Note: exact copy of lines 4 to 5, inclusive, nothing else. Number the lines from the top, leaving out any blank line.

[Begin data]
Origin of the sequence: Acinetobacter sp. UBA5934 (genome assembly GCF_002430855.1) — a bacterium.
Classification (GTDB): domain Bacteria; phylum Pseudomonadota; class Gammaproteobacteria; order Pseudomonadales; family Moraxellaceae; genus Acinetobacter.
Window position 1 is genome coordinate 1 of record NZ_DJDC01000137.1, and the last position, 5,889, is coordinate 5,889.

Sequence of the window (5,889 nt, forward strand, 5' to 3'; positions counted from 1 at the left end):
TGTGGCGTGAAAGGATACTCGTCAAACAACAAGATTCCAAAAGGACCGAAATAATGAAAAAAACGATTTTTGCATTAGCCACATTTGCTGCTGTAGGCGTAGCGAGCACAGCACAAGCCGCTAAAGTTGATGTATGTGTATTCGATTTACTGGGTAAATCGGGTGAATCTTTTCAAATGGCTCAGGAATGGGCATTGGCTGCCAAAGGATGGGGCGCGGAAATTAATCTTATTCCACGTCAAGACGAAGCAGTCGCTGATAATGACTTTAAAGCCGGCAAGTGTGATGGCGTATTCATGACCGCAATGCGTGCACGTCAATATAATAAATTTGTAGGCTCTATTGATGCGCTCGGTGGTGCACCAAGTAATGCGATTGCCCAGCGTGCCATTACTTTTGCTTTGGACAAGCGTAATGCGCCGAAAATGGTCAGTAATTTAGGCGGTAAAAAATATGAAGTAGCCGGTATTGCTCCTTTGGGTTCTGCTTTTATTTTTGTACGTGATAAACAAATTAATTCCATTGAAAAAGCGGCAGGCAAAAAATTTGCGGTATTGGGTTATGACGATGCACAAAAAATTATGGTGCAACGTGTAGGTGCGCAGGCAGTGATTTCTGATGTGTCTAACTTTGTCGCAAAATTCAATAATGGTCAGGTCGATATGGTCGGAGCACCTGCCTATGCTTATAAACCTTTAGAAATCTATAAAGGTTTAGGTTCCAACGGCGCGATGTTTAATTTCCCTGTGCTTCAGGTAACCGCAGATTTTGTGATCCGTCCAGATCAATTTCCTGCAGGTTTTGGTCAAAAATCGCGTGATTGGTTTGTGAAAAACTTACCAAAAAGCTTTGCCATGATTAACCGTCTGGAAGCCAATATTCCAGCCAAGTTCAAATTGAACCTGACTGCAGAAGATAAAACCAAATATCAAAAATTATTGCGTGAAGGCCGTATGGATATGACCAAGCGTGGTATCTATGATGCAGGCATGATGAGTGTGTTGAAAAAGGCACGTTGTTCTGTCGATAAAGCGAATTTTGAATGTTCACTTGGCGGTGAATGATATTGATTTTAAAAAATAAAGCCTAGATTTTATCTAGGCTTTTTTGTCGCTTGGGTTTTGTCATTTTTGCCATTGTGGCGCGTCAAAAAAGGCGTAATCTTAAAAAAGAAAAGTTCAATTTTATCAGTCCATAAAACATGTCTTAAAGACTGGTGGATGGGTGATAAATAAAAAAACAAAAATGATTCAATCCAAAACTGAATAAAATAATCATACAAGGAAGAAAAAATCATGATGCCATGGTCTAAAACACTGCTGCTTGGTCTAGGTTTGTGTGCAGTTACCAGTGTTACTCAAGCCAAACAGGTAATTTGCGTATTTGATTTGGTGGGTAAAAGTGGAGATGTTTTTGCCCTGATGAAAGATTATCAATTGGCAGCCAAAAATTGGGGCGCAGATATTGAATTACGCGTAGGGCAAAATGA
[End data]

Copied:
Sequence of the window (5,889 nt, forward strand, 5' to 3'; positions counted from 1 at the left end):
TGTGGCGTGAAAGGATACTCGTCAAACAACAAGATTCCAAAAGGACCGAAATAATGAAAAAAACGATTTTTGCATTAGCCACATTTGCTGCTGTAGGCGTAGCGAGCACAGCACAAGCCGCTAAAGTTGATGTATGTGTATTCGATTTACTGGGTAAATCGGGTGAATCTTTTCAAATGGCTCAGGAATGGGCATTGGCTGCCAAAGGATGGGGCGCGGAAATTAATCTTATTCCACGTCAAGACGAAGCAGTCGCTGATAATGACTTTAAAGCCGGCAAGTGTGATGGCGTATTCATGACCGCAATGCGTGCACGTCAATATAATAAATTTGTAGGCTCTATTGATGCGCTCGGTGGTGCACCAAGTAATGCGATTGCCCAGCGTGCCATTACTTTTGCTTTGGACAAGCGTAATGCGCCGAAAATGGTCAGTAATTTAGGCGGTAAAAAATATGAAGTAGCCGGTATTGCTCCTTTGGGTTCTGCTTTTATTTTTGTACGTGATAAACAAATTAATTCCATTGAAAAAGCGGCAGGCAAAAAATTTGCGGTATTGGGTTATGACGATGCACAAAAAATTATGGTGCAACGTGTAGGTGCGCAGGCAGTGATTTCTGATGTGTCTAACTTTGTCGCAAAATTCAATAATGGTCAGGTCGATATGGTCGGAGCACCTGCCTATGCTTATAAACCTTTAGAAATCTATAAAGGTTTAGGTTCCAACGGCGCGATGTTTAATTTCCCTGTGCTTCAGGTAACCGCAGATTTTGTGATCCGTCCAGATCAATTTCCTGCAGGTTTTGGTCAAAAATCGCGTGATTGGTTTGTGAAAAACTTACCAAAAAGCTTTGCCATGATTAACCGTCTGGAAGCCAATATTCCAGCCAAGTTCAAATTGAACCTGACTGCAGAAGATAAAACCAAATATCAAAAATTATTGCGTGAAGGCCGTATGGATATGACCAAGCGTGGTATCTATGATGCAGGCATGATGAGTGTGTTGAAAAAGGCACGTTGTTCTGTCGATAAAGCGAATTTTGAATGTTCACTTGGCGGTGAATGATATTGATTTTAAAAAATAAAGCCTAGATTTTATCTAGGCTTTTTTGTCGCTTGGGTTTTGTCATTTTTGCCATTGTGGCGCGTCAAAAAAGGCGTAATCTTAAAAAAGAAAAGTTCAATTTTATCAGTCCATAAAACATGTCTTAAAGACTGGTGGATGGGTGATAAATAAAAAAACAAAAATGATTCAATCCAAAACTGAATAAAATAATCATACAAGGAAGAAAAAATCATGATGCCATGGTCTAAAACACTGCTGCTTGGTCTAGGTTTGTGTGCAGTTACCAGTGTTACTCAAGCCAAACAGGTAATTTGCGTATTTGATTTGGTGGGTAAAAGTGGAGATGTTTTTGCCCTGATGAAAGATTATCAATTGGCAGCCAAAAATTGGGGCGCAGATATTGAATTACGCGTAGGGCAAAATGA